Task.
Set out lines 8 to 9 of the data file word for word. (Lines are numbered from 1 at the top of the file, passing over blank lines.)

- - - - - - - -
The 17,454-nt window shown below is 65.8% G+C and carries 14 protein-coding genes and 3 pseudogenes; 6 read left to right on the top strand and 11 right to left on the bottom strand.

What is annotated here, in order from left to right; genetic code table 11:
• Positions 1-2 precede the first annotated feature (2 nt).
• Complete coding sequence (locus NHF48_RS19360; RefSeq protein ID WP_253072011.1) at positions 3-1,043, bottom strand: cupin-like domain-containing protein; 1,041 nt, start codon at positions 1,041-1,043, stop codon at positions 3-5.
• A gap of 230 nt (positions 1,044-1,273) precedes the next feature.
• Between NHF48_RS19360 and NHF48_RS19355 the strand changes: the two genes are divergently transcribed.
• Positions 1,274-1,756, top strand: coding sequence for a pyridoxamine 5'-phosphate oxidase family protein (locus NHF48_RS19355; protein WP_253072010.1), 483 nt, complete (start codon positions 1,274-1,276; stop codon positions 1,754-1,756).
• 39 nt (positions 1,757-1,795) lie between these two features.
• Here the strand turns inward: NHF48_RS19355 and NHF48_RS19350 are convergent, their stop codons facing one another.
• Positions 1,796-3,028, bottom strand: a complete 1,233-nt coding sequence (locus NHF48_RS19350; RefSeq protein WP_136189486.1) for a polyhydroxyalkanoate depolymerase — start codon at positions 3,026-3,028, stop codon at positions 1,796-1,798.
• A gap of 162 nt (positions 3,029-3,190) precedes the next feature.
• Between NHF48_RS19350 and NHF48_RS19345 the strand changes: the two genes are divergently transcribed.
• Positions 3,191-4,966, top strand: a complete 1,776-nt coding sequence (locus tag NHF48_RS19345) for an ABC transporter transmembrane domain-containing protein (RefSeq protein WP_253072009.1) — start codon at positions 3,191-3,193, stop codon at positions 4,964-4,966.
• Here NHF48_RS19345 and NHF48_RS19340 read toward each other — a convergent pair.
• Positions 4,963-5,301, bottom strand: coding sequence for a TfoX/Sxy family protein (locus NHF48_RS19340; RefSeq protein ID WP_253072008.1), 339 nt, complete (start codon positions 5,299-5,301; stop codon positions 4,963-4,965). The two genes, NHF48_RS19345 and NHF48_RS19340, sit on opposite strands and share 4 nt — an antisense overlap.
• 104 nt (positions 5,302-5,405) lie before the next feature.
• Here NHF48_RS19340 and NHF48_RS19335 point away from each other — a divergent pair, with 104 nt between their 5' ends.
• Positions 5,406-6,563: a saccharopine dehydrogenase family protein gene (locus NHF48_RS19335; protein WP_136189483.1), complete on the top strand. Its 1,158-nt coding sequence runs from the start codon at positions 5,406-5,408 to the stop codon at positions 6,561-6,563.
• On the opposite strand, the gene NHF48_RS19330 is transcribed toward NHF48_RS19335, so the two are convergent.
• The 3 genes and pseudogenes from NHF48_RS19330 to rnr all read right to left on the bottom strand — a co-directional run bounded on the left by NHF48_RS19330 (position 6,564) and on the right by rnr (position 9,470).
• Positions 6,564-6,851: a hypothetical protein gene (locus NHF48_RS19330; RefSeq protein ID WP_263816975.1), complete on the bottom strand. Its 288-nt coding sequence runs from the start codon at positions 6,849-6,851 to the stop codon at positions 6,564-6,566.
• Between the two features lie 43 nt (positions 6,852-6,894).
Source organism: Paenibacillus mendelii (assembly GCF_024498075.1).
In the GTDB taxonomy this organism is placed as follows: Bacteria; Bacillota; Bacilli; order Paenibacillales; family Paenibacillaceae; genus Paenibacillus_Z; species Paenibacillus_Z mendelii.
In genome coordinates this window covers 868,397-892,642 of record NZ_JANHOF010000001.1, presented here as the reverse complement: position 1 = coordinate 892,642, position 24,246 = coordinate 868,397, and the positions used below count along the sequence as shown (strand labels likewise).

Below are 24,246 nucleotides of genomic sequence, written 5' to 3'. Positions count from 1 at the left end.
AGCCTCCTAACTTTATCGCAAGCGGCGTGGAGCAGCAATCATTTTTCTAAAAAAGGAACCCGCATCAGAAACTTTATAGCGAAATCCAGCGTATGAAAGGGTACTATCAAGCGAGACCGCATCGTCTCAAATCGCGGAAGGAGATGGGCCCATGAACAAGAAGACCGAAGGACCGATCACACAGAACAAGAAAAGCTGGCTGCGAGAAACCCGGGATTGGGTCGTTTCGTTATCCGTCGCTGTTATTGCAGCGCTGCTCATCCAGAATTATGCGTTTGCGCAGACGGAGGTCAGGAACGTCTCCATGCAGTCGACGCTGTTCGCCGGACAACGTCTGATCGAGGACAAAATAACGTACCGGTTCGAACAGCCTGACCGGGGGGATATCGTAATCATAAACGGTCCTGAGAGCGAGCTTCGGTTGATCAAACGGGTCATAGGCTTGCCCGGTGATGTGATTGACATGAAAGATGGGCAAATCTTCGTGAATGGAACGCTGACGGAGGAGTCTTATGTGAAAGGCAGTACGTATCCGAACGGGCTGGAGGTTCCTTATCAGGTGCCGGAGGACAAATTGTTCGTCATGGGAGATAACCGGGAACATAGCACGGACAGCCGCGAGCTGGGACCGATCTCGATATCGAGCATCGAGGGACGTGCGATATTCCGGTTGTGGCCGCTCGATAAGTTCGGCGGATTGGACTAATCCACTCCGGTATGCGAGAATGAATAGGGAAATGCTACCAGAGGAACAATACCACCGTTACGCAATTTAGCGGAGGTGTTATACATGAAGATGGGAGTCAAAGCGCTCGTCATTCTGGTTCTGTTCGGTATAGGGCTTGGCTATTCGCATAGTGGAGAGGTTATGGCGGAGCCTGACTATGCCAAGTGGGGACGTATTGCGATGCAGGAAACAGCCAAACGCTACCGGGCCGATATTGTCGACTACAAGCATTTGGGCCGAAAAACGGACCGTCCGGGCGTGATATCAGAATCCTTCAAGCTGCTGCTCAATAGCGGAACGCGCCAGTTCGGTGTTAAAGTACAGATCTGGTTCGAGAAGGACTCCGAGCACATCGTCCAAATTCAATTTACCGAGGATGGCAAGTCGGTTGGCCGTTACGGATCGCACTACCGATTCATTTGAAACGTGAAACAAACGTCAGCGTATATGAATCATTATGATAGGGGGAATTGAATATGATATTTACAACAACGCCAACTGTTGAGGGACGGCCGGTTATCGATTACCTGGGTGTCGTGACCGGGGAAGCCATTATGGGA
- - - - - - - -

• 39 nt (positions 1,757-1,795) lie between these two features.
• Here the strand turns inward: NHF48_RS19355 and NHF48_RS19350 are convergent, their stop codons facing one another.